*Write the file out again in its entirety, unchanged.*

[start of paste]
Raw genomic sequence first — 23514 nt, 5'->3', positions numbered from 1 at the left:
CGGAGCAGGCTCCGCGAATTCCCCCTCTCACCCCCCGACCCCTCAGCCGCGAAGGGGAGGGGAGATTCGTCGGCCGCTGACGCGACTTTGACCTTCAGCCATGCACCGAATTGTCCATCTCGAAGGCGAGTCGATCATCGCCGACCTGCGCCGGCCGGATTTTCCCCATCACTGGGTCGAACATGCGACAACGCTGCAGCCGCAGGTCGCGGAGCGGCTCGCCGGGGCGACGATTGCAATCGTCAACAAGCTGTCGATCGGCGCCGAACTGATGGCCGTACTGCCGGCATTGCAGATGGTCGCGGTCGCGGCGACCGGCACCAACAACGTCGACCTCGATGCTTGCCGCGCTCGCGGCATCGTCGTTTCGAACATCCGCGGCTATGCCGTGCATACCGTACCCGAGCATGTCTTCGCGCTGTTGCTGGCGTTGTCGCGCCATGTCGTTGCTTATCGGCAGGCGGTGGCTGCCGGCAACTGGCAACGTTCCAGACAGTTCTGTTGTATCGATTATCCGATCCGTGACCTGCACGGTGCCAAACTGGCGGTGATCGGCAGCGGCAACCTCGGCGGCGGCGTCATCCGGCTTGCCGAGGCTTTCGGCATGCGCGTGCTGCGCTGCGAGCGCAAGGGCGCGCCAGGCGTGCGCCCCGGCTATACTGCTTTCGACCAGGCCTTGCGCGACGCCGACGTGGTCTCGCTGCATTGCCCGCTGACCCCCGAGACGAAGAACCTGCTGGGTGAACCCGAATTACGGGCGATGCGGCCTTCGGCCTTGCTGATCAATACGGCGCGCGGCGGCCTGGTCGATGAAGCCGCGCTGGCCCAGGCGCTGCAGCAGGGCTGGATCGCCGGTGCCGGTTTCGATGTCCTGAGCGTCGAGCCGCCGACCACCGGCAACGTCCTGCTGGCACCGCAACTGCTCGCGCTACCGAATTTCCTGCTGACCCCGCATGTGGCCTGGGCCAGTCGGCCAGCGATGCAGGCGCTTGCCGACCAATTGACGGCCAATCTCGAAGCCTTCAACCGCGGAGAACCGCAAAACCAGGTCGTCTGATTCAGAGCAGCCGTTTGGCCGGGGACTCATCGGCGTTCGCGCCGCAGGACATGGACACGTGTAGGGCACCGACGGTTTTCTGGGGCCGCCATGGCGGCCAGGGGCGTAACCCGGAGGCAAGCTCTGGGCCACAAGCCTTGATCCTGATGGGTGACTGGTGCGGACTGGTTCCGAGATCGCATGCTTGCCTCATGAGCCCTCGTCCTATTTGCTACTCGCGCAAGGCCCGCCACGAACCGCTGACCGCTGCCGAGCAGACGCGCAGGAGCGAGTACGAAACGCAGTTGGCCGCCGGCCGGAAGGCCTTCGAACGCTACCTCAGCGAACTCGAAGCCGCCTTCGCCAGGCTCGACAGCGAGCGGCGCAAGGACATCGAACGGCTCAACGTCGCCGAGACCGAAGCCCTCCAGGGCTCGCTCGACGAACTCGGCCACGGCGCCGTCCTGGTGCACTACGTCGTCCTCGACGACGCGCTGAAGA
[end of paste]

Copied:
Raw genomic sequence first — 23514 nt, 5'->3', positions numbered from 1 at the left:
CGGAGCAGGCTCCGCGAATTCCCCCTCTCACCCCCCGACCCCTCAGCCGCGAAGGGGAGGGGAGATTCGTCGGCCGCTGACGCGACTTTGACCTTCAGCCATGCACCGAATTGTCCATCTCGAAGGCGAGTCGATCATCGCCGACCTGCGCCGGCCGGATTTTCCCCATCACTGGGTCGAACATGCGACAACGCTGCAGCCGCAGGTCGCGGAGCGGCTCGCCGGGGCGACGATTGCAATCGTCAACAAGCTGTCGATCGGCGCCGAACTGATGGCCGTACTGCCGGCATTGCAGATGGTCGCGGTCGCGGCGACCGGCACCAACAACGTCGACCTCGATGCTTGCCGCGCTCGCGGCATCGTCGTTTCGAACATCCGCGGCTATGCCGTGCATACCGTACCCGAGCATGTCTTCGCGCTGTTGCTGGCGTTGTCGCGCCATGTCGTTGCTTATCGGCAGGCGGTGGCTGCCGGCAACTGGCAACGTTCCAGACAGTTCTGTTGTATCGATTATCCGATCCGTGACCTGCACGGTGCCAAACTGGCGGTGATCGGCAGCGGCAACCTCGGCGGCGGCGTCATCCGGCTTGCCGAGGCTTTCGGCATGCGCGTGCTGCGCTGCGAGCGCAAGGGCGCGCCAGGCGTGCGCCCCGGCTATACTGCTTTCGACCAGGCCTTGCGCGACGCCGACGTGGTCTCGCTGCATTGCCCGCTGACCCCCGAGACGAAGAACCTGCTGGGTGAACCCGAATTACGGGCGATGCGGCCTTCGGCCTTGCTGATCAATACGGCGCGCGGCGGCCTGGTCGATGAAGCCGCGCTGGCCCAGGCGCTGCAGCAGGGCTGGATCGCCGGTGCCGGTTTCGATGTCCTGAGCGTCGAGCCGCCGACCACCGGCAACGTCCTGCTGGCACCGCAACTGCTCGCGCTACCGAATTTCCTGCTGACCCCGCATGTGGCCTGGGCCAGTCGGCCAGCGATGCAGGCGCTTGCCGACCAATTGACGGCCAATCTCGAAGCCTTCAACCGCGGAGAACCGCAAAACCAGGTCGTCTGATTCAGAGCAGCCGTTTGGCCGGGGACTCATCGGCGTTCGCGCCGCAGGACATGGACACGTGTAGGGCACCGACGGTTTTCTGGGGCCGCCATGGCGGCCAGGGGCGTAACCCGGAGGCAAGCTCTGGGCCACAAGCCTTGATCCTGATGGGTGACTGGTGCGGACTGGTTCCGAGATCGCATGCTTGCCTCATGAGCCCTCGTCCTATTTGCTACTCGCGCAAGGCCCGCCACGAACCGCTGACCGCTGCCGAGCAGACGCGCAGGAGCGAGTACGAAACGCAGTTGGCCGCCGGCCGGAAGGCCTTCGAACGCTACCTCAGCGAACTCGAAGCCGCCTTCGCCAGGCTCGACAGCGAGCGGCGCAAGGACATCGAACGGCTCAACGTCGCCGAGACCGAAGCCCTCCAGGGCTCGCTCGACGAACTCGGCCACGGCGCCGTCCTGGTGCACTACGTCGTCCTCGACGACGCGCTGAAGA